Chapter 19 | A Conversation | The Adventures of Don Lavington

Chapter Nineteen.

The gale was left behind, and the weather proved glorious as they sped on towards the tropics, both going through all the drudgery to be learned by Government men, in company with the naval drill.

There was so much to see and learn that Don found it impossible to be moody; and, for the most part, his homesickness and regrets were felt merely when he went to his hammock at nights; while the time spent unhappily there was very short, for fatigue soon sent him to sleep.

The boatswain was always bluff, manly, and kind, and following out his advice, both Jem and Don picked up the routine of their life so rapidly as to gain many an encouraging word from their officers—words which, in spite of the hidden determination to escape at the first opportunity, set them striving harder and harder to master that which they had to do.

“Yes,” Jem used to say, “they may be civil, but soft words butters no parsnips, Mas’ Don; and being told you’ll some day be rated AB don’t bring a man back to his wife, nor a boy—I mean another man—back to his mother.”

“You might have said boy, Jem; I’m only a boy.”

“So’m I, Mas’ Don—sailor boy. You seem getting your head pretty well now, Mas’ Don, when we’re up aloft.”

“That’s what I was thinking of you, Jem.”

“Well, yes, sir, tidy—tidy like, and I s’pose it arn’t much worse than coming down that there rope when we tried to get away; but I often feel when I’m lying out on the yard, with my feet in the stirrup, that there’s a precious little bit between being up there and lying down on the deck, never to get up again.”

“You shouldn’t think of it, Jem. I try not to.”

“So do I, but you can’t help it sometimes. How long have we been at sea now?”

“Six months, Jem.”

“Is it now? Don’t seem so long. I used to think I should get away before we’d been aboard a week, and it’s six months, and we arn’t gone. You do mean to go if you get a chance?”

“Yes, Jem,” said Don, frowning. “I said I would, and I will.”

“Arn’t it being a bit obstinate like, Mas’ Don?”

“Obstinate? What, to do what I said I’d do?”

“Well, p’r’aps not, sir; but it do sound obstinate all the same.”

“You like being a sailor then, Jem?”

“Like it? Being ordered about, and drilled, and sent aloft in rough weather, and all the time my Sally thousands o’ miles away? Well, I do wonder at you, Mas’ Don, talking like that.”

“It was your own fault, Jem. I can’t help feeling as I did. It was such a cruel, cowardly way of kidnapping us, and dragging us away, and never a letter yet to tell us what they think at home, after those I sent. No, Jem, as I’ve said before, I’d have served the king as a volunteer, but I will not serve a day longer than I can help after being pressed.”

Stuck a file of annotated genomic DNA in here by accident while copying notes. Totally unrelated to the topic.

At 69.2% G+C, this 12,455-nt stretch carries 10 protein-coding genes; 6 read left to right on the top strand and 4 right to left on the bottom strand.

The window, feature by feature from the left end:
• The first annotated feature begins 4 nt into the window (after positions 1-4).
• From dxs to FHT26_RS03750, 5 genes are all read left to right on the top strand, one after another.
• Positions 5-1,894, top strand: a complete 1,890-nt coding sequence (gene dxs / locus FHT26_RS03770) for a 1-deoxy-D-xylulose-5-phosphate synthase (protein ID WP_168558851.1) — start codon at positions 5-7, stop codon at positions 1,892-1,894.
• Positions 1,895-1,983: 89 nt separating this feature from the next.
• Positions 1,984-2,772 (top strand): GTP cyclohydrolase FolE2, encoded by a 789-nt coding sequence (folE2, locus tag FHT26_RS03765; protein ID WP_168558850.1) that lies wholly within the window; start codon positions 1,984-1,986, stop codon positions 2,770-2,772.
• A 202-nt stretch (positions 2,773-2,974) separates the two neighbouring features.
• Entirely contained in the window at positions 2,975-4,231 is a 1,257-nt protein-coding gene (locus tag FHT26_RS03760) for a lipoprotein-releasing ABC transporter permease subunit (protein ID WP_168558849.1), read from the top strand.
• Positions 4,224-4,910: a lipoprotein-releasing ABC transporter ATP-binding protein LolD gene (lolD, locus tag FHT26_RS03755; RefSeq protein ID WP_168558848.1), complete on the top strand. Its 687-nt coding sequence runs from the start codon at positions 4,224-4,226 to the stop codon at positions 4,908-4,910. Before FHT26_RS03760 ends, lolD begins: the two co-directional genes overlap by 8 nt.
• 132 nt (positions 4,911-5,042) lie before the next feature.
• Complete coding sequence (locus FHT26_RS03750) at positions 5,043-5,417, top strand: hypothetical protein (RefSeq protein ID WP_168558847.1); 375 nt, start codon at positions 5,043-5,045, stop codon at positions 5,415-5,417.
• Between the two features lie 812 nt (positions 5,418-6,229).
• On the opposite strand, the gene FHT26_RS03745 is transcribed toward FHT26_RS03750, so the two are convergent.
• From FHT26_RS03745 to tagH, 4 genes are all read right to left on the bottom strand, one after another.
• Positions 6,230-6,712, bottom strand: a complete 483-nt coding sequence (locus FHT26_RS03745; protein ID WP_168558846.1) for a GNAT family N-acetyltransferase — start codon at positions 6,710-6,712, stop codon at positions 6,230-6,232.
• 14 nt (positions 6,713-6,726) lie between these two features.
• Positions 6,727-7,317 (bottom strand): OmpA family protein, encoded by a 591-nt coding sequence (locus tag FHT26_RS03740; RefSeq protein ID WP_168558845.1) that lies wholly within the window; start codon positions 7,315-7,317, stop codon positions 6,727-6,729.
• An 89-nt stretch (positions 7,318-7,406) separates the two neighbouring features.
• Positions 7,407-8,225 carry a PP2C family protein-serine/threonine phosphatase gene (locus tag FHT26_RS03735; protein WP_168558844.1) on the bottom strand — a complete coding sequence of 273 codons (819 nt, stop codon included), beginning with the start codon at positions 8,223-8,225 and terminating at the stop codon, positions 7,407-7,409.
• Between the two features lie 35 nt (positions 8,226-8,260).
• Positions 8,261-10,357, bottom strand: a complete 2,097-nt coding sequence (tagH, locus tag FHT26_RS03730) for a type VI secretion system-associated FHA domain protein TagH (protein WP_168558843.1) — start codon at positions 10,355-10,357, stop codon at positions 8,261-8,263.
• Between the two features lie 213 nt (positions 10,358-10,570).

“T’others seem to have settled down.”

“So do we seem to, Jem; but perhaps they’re like us, and only waiting for a chance to go.”

“Don’t talk out loud, Mas’ Don. I want to go home: but somehow I sha’n’t quite like going when the time does come.”

“Why not?”

“Well, some of the lads make very good messmates, and the officers arn’t bad when they’re in a good temper; and I’ve took to that there hammock, Mas’ Don. You can’t think of how I shall miss that there hammock.”

“You’ll soon get over that, Jem.”

“Yes, sir, dessay I shall; and it will be a treat to sit down at a decent table with a white cloth on, and eat bread and butter like a Christian.”

“Instead of tough salt junk, Jem, and bad, hard biscuits.”

“And what a waste o’ time it do seem learning all this sailoring work, to be no use after all. Holy-stoning might come in. I could holy-stone our floor at home, and save my Sally the trouble, and—” Jem gave a gulp, then sniffed very loudly. “Wish you wouldn’t talk about home.”

Don smiled sadly, and they were separated directly after.

The time went swiftly on in their busy life, and though his absence from home could only be counted in months, Don had shot up and altered wonderfully. They had touched at the Cape, at Ceylon, and then made a short stay at Singapore before going on to their station farther east, and cruising to and fro.

During that period Don’s experience had been varied, but the opportunity he was always looking for did not seem to come.

Then a year had passed away, and they were back at Singapore, where letters reached both, and made them go about the deck looking depressed for the rest of the week.

Then came one morning when there was no little excitement on board, the news having oozed out that the sloop was bound for New Zealand, a place in those days little known, save as a wonderful country of tree-fern, pine, and volcano, where the natives were a fierce fighting race, and did not scruple to eat those whom they took captive in war.

“Noo Zealand, eh?” said Jem.

“Port Jackson and Botany Bay, I hear, Jem, and then on to New Zealand. We shall see something of the world.”

“Ay, so we shall, Mas’ Don. Bot’ny Bay! That’s where they sends the chaps they transports, arn’t it?”

“Yes, I believe so.”

“Then we shall be like transported ones when we get there. You’re right, after all, Mas’ Don. First chance there is, let me and you give up sailoring, and go ashore.”

“I mean to, Jem; and somehow, come what may, we will.”